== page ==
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London mayor Sadiq Khan said his controversial decision to expand the city’s clean air zone “is working” after figures showed that the number of polluting vehicles driving in outer London has fallen.
Transport for London on Tuesday said that 95 per cent of vehicles driving in outer London complied with pollution standards at the end of September, one month on from the expansion of the ultra-low emission zone (Ulez).
The compliance rate has risen from 91 per cent in outer London in June, and 85 per cent from when the scheme was first consulted on in May 2022, equating to an average of 49,000 fewer non-compliant vehicles per day.
The Ulez was expanded to cover all of Greater London on August 29, a move that prompted a fierce backlash from some drivers and politicians.
Motorists driving vehicles that do not meet the emissions standards have to pay a £12.50 daily charge to enter the zone. The fee applies generally to petrol engine vehicles built before 2006 and diesels built before 2016.
“I’ve always said that the decision to expand the Ulez was very difficult, but . . . we can already see that it is working,” Khan said. “This will make a huge difference to the lives and health of Londoners”.
The pockets of public anger against the Ulez expansion, which has seen some cameras ripped down by angry residents, have had wider political implications.
The response informed Prime Minister Rishi Sunak’s decision to delay green measures such as the phaseout of new diesel and petrol vehicles and the ending of the installation of new gas-fired household boilers.
Labour’s Khan has hoped that any backlash against the Ulez extension will have abated by the time of the next London mayoral election in May.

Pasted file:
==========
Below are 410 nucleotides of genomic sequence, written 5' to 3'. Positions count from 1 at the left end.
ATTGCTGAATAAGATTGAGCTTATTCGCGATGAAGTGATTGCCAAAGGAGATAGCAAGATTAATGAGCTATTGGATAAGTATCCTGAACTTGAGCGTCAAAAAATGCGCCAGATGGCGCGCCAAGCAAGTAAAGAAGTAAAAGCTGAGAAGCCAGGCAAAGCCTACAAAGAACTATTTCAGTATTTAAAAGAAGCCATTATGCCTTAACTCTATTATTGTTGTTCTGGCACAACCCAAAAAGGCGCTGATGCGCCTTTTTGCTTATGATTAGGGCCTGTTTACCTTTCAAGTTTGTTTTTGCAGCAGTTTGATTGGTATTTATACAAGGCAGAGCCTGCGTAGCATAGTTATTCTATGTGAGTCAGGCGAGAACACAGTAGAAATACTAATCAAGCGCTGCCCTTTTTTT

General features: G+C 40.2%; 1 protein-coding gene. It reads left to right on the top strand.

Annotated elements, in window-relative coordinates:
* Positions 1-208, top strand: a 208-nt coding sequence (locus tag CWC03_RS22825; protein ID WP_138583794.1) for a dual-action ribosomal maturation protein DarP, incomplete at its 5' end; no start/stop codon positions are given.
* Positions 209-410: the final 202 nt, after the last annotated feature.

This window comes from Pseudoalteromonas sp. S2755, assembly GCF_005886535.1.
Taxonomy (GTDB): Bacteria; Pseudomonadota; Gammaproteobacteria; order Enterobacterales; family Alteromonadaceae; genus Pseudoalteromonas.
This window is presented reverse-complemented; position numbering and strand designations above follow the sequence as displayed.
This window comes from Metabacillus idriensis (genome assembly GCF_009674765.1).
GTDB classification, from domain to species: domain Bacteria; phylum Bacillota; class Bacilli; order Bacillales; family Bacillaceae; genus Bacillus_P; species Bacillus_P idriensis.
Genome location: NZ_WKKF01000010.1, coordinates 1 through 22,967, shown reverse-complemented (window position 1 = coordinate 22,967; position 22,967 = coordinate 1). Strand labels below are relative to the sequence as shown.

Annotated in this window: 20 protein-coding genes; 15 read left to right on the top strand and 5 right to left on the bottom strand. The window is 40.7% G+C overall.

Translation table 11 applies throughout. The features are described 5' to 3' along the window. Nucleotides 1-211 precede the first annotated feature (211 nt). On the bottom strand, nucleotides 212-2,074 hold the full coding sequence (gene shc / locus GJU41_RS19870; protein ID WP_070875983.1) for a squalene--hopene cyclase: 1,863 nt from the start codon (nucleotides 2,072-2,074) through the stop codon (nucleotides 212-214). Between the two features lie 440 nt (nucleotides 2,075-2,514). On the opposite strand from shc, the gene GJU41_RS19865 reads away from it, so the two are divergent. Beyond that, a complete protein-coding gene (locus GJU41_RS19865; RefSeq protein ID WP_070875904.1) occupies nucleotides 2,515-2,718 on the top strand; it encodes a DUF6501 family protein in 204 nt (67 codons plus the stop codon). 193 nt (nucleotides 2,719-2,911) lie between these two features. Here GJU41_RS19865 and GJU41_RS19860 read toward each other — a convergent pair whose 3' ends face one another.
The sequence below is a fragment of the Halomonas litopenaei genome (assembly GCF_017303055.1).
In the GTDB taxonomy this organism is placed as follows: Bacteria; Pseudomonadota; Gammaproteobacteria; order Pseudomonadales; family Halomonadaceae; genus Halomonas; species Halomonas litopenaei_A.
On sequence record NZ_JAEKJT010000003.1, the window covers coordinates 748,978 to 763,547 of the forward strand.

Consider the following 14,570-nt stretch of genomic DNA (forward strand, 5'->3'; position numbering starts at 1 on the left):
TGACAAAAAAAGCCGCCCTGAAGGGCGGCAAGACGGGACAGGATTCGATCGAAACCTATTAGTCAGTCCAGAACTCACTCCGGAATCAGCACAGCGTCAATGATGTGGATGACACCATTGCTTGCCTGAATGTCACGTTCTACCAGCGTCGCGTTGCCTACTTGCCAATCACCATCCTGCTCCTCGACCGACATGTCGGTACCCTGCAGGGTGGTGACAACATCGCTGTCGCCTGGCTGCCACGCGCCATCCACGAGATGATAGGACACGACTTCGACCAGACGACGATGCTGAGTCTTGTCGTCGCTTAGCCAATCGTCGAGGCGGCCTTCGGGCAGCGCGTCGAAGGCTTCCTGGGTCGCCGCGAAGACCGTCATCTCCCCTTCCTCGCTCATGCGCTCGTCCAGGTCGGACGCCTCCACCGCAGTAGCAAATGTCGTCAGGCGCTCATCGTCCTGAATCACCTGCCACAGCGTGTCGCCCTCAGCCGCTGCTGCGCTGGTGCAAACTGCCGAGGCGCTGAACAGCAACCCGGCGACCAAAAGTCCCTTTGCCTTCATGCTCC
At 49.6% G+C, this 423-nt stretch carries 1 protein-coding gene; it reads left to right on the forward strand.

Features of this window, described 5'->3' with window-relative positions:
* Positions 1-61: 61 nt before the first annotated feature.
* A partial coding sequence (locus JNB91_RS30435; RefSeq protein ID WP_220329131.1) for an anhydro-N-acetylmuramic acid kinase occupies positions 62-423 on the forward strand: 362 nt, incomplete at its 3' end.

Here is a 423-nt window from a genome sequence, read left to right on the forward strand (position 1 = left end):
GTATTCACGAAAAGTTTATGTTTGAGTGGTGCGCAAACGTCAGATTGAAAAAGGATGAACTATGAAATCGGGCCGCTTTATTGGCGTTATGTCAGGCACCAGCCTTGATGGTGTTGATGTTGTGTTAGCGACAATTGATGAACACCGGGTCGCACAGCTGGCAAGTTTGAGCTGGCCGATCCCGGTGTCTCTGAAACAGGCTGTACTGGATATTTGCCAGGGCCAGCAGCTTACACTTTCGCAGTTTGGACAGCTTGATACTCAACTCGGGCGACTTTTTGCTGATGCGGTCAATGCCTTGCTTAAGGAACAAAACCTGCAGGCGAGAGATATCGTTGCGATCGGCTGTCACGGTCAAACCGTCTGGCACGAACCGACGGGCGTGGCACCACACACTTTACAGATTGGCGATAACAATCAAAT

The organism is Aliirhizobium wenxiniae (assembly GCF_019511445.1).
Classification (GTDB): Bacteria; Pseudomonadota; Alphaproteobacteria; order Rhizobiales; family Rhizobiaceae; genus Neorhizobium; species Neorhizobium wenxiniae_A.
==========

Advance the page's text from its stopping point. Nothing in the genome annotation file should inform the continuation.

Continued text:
But the Conservatives are set to campaign heavily against the policy, which is widely believed to have prevented Labour from seizing the seat of Uxbridge from the Tories in a Westminster by-election this summer.
The national Conservative government has changed the London mayoral election from a system of proportional representation to a “first-past-the-post” system that could make it less easy for Khan to win a third term.
TfL’s report said it was too early to analyse changes to air pollution in the expanded Ulez. But the agency, which runs most of the transport network in the capital, added that the creation of Ulez in 2019 and its first expansion in 2021 had led to a decrease in nitrogen dioxide levels.
For the first four weeks of the expansion into outer London, TfL issued warning notices to drivers of non-compliant vehicles and started issuing fines on September 26. In the last five days of September, 13,480 drivers were fined.
TfL added that there was still money left available from its scrappage scheme, which supports drivers switching vehicles.
Across all of London, including the central and inner London zones, 95 per cent of vehicles were compliant by the end of September, up from 39 per cent in 2017.